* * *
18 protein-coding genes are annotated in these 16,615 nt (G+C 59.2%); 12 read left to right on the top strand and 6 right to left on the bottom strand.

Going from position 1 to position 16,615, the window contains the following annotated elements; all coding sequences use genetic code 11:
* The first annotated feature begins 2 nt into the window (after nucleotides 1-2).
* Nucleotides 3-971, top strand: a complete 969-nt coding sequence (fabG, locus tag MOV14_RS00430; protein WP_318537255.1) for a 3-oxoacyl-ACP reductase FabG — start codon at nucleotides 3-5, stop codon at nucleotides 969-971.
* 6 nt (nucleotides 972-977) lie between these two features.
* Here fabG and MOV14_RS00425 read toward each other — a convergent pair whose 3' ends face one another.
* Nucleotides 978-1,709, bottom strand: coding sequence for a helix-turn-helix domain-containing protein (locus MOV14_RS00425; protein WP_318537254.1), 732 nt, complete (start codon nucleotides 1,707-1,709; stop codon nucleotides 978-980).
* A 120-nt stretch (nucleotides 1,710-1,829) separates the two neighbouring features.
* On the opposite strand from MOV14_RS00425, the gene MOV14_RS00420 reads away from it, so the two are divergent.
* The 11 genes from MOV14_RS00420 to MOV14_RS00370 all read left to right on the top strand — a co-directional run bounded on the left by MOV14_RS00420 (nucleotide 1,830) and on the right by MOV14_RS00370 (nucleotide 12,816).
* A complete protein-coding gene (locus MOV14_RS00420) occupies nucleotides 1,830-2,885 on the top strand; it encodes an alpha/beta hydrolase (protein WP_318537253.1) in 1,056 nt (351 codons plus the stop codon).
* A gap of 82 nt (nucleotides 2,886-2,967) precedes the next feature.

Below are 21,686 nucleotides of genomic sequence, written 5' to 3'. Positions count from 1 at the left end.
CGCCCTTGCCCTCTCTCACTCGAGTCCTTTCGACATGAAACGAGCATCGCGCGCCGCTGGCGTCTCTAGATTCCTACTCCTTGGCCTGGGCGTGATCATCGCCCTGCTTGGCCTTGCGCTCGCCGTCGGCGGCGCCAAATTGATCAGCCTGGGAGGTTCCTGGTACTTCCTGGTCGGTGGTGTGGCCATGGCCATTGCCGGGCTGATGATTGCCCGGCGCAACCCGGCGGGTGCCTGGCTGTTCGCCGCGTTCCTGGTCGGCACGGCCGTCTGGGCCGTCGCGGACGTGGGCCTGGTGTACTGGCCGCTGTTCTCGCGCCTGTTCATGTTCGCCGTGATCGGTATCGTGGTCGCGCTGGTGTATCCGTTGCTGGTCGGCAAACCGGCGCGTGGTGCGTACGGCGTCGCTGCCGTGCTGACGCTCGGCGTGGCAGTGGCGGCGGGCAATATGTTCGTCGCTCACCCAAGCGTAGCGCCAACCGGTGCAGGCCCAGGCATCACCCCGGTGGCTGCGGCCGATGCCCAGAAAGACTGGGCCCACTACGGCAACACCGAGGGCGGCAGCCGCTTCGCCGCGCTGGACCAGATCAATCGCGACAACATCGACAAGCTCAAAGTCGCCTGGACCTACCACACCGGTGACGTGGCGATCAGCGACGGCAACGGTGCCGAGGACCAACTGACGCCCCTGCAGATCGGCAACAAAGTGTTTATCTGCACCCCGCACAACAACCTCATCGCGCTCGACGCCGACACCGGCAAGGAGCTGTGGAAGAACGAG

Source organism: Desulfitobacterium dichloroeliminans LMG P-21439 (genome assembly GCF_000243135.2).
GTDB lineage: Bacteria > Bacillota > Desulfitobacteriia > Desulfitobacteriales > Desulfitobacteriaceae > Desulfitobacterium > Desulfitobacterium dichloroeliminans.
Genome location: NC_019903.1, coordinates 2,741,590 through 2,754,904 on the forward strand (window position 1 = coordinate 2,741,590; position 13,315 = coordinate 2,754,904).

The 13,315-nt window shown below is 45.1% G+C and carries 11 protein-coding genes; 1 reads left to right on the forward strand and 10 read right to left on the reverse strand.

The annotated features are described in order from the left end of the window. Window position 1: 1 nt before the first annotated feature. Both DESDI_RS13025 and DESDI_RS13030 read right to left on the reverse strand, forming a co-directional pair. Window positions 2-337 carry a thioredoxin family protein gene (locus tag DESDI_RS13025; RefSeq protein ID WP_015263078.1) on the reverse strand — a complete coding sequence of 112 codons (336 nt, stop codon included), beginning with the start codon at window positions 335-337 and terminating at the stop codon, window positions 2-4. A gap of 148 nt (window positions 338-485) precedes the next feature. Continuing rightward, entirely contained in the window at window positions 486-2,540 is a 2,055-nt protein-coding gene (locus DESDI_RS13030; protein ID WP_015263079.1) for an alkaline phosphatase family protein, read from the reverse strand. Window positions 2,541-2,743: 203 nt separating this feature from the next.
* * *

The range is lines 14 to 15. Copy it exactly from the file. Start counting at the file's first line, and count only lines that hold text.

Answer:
CGCCCTTGCCCTCTCTCACTCGAGTCCTTTCGACATGAAACGAGCATCGCGCGCCGCTGGCGTCTCTAGATTCCTACTCCTTGGCCTGGGCGTGATCATCGCCCTGCTTGGCCTTGCGCTCGCCGTCGGCGGCGCCAAATTGATCAGCCTGGGAGGTTCCTGGTACTTCCTGGTCGGTGGTGTGGCCATGGCCATTGCCGGGCTGATGATTGCCCGGCGCAACCCGGCGGGTGCCTGGCTGTTCGCCGCGTTCCTGGTCGGCACGGCCGTCTGGGCCGTCGCGGACGTGGGCCTGGTGTACTGGCCGCTGTTCTCGCGCCTGTTCATGTTCGCCGTGATCGGTATCGTGGTCGCGCTGGTGTATCCGTTGCTGGTCGGCAAACCGGCGCGTGGTGCGTACGGCGTCGCTGCCGTGCTGACGCTCGGCGTGGCAGTGGCGGCGGGCAATATGTTCGTCGCTCACCCAAGCGTAGCGCCAACCGGTGCAGGCCCAGGCATCACCCCGGTGGCTGCGGCCGATGCCCAGAAAGACTGGGCCCACTACGGCAACACCGAGGGCGGCAGCCGCTTCGCCGCGCTGGACCAGATCAATCGCGACAACATCGACAAGCTCAAAGTCGCCTGGACCTACCACACCGGTGACGTGGCGATCAGCGACGGCAACGGTGCCGAGGACCAACTGACGCCCCTGCAGATCGGCAACAAAGTGTTTATCTGCACCCCGCACAACAACCTCATCGCGCTCGACGCCGACACCGGCAAGGAGCTGTGGAAGAACGAG

Source organism: Desulfitobacterium dichloroeliminans LMG P-21439 (genome assembly GCF_000243135.2).